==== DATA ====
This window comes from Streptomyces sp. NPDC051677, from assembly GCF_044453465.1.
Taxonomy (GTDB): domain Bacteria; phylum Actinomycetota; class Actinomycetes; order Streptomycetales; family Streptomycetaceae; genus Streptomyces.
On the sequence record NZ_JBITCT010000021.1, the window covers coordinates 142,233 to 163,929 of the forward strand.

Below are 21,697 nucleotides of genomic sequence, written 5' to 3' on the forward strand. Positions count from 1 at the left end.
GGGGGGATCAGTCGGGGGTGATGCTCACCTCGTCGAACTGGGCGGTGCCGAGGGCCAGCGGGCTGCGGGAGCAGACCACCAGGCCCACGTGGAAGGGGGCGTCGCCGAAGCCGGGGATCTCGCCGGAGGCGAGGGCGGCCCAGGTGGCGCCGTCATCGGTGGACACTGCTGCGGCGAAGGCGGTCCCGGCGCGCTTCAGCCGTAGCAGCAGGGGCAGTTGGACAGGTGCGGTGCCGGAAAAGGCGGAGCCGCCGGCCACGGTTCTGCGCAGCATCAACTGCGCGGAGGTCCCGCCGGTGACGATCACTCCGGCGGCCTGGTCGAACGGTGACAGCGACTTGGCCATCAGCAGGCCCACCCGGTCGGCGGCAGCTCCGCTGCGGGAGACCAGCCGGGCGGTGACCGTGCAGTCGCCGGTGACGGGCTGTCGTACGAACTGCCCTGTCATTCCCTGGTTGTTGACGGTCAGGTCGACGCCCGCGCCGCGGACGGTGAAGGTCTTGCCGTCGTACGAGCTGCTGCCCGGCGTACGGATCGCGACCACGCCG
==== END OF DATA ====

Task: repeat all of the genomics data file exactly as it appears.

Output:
This window comes from Streptomyces sp. NPDC051677, from assembly GCF_044453465.1.
Taxonomy (GTDB): domain Bacteria; phylum Actinomycetota; class Actinomycetes; order Streptomycetales; family Streptomycetaceae; genus Streptomyces.
On the sequence record NZ_JBITCT010000021.1, the window covers coordinates 142,233 to 163,929 of the forward strand.

Below are 21,697 nucleotides of genomic sequence, written 5' to 3' on the forward strand. Positions count from 1 at the left end.
GGGGGGATCAGTCGGGGGTGATGCTCACCTCGTCGAACTGGGCGGTGCCGAGGGCCAGCGGGCTGCGGGAGCAGACCACCAGGCCCACGTGGAAGGGGGCGTCGCCGAAGCCGGGGATCTCGCCGGAGGCGAGGGCGGCCCAGGTGGCGCCGTCATCGGTGGACACTGCTGCGGCGAAGGCGGTCCCGGCGCGCTTCAGCCGTAGCAGCAGGGGCAGTTGGACAGGTGCGGTGCCGGAAAAGGCGGAGCCGCCGGCCACGGTTCTGCGCAGCATCAACTGCGCGGAGGTCCCGCCGGTGACGATCACTCCGGCGGCCTGGTCGAACGGTGACAGCGACTTGGCCATCAGCAGGCCCACCCGGTCGGCGGCAGCTCCGCTGCGGGAGACCAGCCGGGCGGTGACCGTGCAGTCGCCGGTGACGGGCTGTCGTACGAACTGCCCTGTCATTCCCTGGTTGTTGACGGTCAGGTCGACGCCCGCGCCGCGGACGGTGAAGGTCTTGCCGTCGTACGAGCTGCTGCCCGGCGTACGGATCGCGACCACGCCG